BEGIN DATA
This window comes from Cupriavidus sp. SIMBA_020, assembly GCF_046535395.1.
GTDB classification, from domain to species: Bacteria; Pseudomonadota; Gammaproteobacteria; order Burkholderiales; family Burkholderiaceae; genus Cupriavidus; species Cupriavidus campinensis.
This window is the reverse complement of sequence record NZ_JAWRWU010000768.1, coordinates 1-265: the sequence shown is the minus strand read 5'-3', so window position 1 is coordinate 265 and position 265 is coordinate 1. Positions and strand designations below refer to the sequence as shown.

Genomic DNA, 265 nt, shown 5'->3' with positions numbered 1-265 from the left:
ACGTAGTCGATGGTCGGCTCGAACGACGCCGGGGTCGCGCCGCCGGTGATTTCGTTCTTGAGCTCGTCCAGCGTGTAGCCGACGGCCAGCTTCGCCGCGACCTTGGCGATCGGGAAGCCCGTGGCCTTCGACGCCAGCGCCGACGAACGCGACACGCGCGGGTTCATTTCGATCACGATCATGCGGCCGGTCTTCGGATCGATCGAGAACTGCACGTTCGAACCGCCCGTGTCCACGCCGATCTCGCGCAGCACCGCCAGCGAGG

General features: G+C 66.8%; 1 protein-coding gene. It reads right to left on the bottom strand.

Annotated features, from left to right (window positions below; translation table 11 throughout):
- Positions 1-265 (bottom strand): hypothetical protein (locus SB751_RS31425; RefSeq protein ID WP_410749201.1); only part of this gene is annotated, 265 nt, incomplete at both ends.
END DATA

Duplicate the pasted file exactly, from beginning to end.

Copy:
This window comes from Cupriavidus sp. SIMBA_020, assembly GCF_046535395.1.
GTDB classification, from domain to species: Bacteria; Pseudomonadota; Gammaproteobacteria; order Burkholderiales; family Burkholderiaceae; genus Cupriavidus; species Cupriavidus campinensis.
This window is the reverse complement of sequence record NZ_JAWRWU010000768.1, coordinates 1-265: the sequence shown is the minus strand read 5'-3', so window position 1 is coordinate 265 and position 265 is coordinate 1. Positions and strand designations below refer to the sequence as shown.

Genomic DNA, 265 nt, shown 5'->3' with positions numbered 1-265 from the left:
ACGTAGTCGATGGTCGGCTCGAACGACGCCGGGGTCGCGCCGCCGGTGATTTCGTTCTTGAGCTCGTCCAGCGTGTAGCCGACGGCCAGCTTCGCCGCGACCTTGGCGATCGGGAAGCCCGTGGCCTTCGACGCCAGCGCCGACGAACGCGACACGCGCGGGTTCATTTCGATCACGATCATGCGGCCGGTCTTCGGATCGATCGAGAACTGCACGTTCGAACCGCCCGTGTCCACGCCGATCTCGCGCAGCACCGCCAGCGAGG

General features: G+C 66.8%; 1 protein-coding gene. It reads right to left on the bottom strand.

Annotated features, from left to right (window positions below; translation table 11 throughout):
- Positions 1-265 (bottom strand): hypothetical protein (locus SB751_RS31425; RefSeq protein ID WP_410749201.1); only part of this gene is annotated, 265 nt, incomplete at both ends.